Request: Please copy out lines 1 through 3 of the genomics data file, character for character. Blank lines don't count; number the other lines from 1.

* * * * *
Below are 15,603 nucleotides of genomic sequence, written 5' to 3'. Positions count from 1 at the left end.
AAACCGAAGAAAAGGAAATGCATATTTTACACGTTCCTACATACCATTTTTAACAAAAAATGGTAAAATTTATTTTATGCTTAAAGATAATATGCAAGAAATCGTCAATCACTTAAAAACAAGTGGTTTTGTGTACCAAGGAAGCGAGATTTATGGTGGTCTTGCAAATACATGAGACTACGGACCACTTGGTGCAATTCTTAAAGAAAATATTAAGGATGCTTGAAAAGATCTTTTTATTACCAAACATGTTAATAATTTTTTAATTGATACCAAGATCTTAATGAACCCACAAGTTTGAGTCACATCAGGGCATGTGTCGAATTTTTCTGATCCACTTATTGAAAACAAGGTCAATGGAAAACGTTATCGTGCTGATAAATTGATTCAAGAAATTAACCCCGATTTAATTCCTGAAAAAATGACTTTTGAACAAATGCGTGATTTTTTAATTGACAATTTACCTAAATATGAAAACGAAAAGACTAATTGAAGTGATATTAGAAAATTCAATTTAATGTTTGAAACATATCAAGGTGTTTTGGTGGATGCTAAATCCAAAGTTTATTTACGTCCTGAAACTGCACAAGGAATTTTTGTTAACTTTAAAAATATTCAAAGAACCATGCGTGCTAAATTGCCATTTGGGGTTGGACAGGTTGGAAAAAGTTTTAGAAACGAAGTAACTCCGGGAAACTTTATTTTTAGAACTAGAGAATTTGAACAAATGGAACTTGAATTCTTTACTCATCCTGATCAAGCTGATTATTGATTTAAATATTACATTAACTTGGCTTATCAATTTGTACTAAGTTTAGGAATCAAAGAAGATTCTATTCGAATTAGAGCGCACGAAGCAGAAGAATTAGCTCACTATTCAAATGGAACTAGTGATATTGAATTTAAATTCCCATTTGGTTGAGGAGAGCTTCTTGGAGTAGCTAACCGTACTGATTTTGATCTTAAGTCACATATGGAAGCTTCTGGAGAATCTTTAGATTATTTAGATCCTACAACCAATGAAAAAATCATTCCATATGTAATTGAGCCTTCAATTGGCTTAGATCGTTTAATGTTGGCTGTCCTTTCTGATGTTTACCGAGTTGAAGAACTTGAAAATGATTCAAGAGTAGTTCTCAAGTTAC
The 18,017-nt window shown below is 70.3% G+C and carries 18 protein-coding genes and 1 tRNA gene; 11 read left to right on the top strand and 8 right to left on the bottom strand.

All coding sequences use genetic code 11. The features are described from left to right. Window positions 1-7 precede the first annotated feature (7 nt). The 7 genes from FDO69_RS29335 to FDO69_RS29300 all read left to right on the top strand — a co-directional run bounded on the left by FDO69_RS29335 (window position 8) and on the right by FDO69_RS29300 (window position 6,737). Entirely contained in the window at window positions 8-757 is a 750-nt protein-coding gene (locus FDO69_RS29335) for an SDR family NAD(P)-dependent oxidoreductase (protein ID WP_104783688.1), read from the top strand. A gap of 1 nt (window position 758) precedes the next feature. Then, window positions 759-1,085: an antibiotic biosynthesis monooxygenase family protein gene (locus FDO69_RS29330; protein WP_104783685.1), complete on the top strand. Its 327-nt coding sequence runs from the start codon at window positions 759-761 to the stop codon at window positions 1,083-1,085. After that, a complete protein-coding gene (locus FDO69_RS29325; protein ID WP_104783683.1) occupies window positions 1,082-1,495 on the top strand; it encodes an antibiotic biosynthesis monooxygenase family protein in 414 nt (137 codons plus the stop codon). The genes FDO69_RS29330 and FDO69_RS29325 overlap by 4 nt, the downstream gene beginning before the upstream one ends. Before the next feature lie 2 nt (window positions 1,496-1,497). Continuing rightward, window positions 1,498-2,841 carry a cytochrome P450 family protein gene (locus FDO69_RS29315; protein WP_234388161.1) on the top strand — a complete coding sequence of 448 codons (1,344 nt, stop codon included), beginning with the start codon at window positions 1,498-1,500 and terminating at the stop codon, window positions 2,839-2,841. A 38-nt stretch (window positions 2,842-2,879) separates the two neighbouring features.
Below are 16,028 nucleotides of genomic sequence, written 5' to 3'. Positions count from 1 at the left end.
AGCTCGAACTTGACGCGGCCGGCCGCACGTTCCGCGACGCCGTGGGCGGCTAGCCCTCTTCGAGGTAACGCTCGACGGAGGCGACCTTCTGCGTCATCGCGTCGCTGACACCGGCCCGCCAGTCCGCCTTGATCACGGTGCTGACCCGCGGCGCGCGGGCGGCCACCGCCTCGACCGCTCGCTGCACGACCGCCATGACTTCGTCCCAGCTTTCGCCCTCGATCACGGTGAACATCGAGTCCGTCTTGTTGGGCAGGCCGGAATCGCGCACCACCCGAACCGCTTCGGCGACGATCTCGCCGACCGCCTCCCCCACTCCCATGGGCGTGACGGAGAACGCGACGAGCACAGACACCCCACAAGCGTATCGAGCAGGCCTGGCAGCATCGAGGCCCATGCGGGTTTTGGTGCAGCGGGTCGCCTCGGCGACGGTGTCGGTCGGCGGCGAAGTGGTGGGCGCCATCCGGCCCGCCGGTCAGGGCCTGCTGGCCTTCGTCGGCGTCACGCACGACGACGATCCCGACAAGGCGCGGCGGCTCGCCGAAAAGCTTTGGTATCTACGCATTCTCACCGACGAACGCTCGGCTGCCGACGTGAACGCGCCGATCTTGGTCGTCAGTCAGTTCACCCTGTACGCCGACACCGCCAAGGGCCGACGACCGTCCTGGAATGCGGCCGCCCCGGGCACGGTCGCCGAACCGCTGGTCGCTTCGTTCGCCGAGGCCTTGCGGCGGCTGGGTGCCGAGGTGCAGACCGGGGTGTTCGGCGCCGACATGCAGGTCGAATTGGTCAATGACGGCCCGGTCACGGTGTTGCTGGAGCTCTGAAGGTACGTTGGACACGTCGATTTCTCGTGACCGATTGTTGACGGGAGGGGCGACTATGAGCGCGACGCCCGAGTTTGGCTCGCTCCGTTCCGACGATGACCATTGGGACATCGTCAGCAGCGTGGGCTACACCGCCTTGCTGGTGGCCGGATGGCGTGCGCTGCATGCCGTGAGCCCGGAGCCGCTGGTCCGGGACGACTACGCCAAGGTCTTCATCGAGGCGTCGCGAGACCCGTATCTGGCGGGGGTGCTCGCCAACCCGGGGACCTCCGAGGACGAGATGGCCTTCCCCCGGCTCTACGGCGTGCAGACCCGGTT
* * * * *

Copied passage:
Below are 15,603 nucleotides of genomic sequence, written 5' to 3'. Positions count from 1 at the left end.
AAACCGAAGAAAAGGAAATGCATATTTTACACGTTCCTACATACCATTTTTAACAAAAAATGGTAAAATTTATTTTATGCTTAAAGATAATATGCAAGAAATCGTCAATCACTTAAAAACAAGTGGTTTTGTGTACCAAGGAAGCGAGATTTATGGTGGTCTTGCAAATACATGAGACTACGGACCACTTGGTGCAATTCTTAAAGAAAATATTAAGGATGCTTGAAAAGATCTTTTTATTACCAAACATGTTAATAATTTTTTAATTGATACCAAGATCTTAATGAACCCACAAGTTTGAGTCACATCAGGGCATGTGTCGAATTTTTCTGATCCACTTATTGAAAACAAGGTCAATGGAAAACGTTATCGTGCTGATAAATTGATTCAAGAAATTAACCCCGATTTAATTCCTGAAAAAATGACTTTTGAACAAATGCGTGATTTTTTAATTGACAATTTACCTAAATATGAAAACGAAAAGACTAATTGAAGTGATATTAGAAAATTCAATTTAATGTTTGAAACATATCAAGGTGTTTTGGTGGATGCTAAATCCAAAGTTTATTTACGTCCTGAAACTGCACAAGGAATTTTTGTTAACTTTAAAAATATTCAAAGAACCATGCGTGCTAAATTGCCATTTGGGGTTGGACAGGTTGGAAAAAGTTTTAGAAACGAAGTAACTCCGGGAAACTTTATTTTTAGAACTAGAGAATTTGAACAAATGGAACTTGAATTCTTTACTCATCCTGATCAAGCTGATTATTGATTTAAATATTACATTAACTTGGCTTATCAATTTGTACTAAGTTTAGGAATCAAAGAAGATTCTATTCGAATTAGAGCGCACGAAGCAGAAGAATTAGCTCACTATTCAAATGGAACTAGTGATATTGAATTTAAATTCCCATTTGGTTGAGGAGAGCTTCTTGGAGTAGCTAACCGTACTGATTTTGATCTTAAGTCACATATGGAAGCTTCTGGAGAATCTTTAGATTATTTAGATCCTACAACCAATGAAAAAATCATTCCATATGTAATTGAGCCTTCAATTGGCTTAGATCGTTTAATGTTGGCTGTCCTTTCTGATGTTTACCGAGTTGAAGAACTTGAAAATGATTCAAGAGTAGTTCTCAAGTTAC
The 18,017-nt window shown below is 70.3% G+C and carries 18 protein-coding genes and 1 tRNA gene; 11 read left to right on the top strand and 8 right to left on the bottom strand.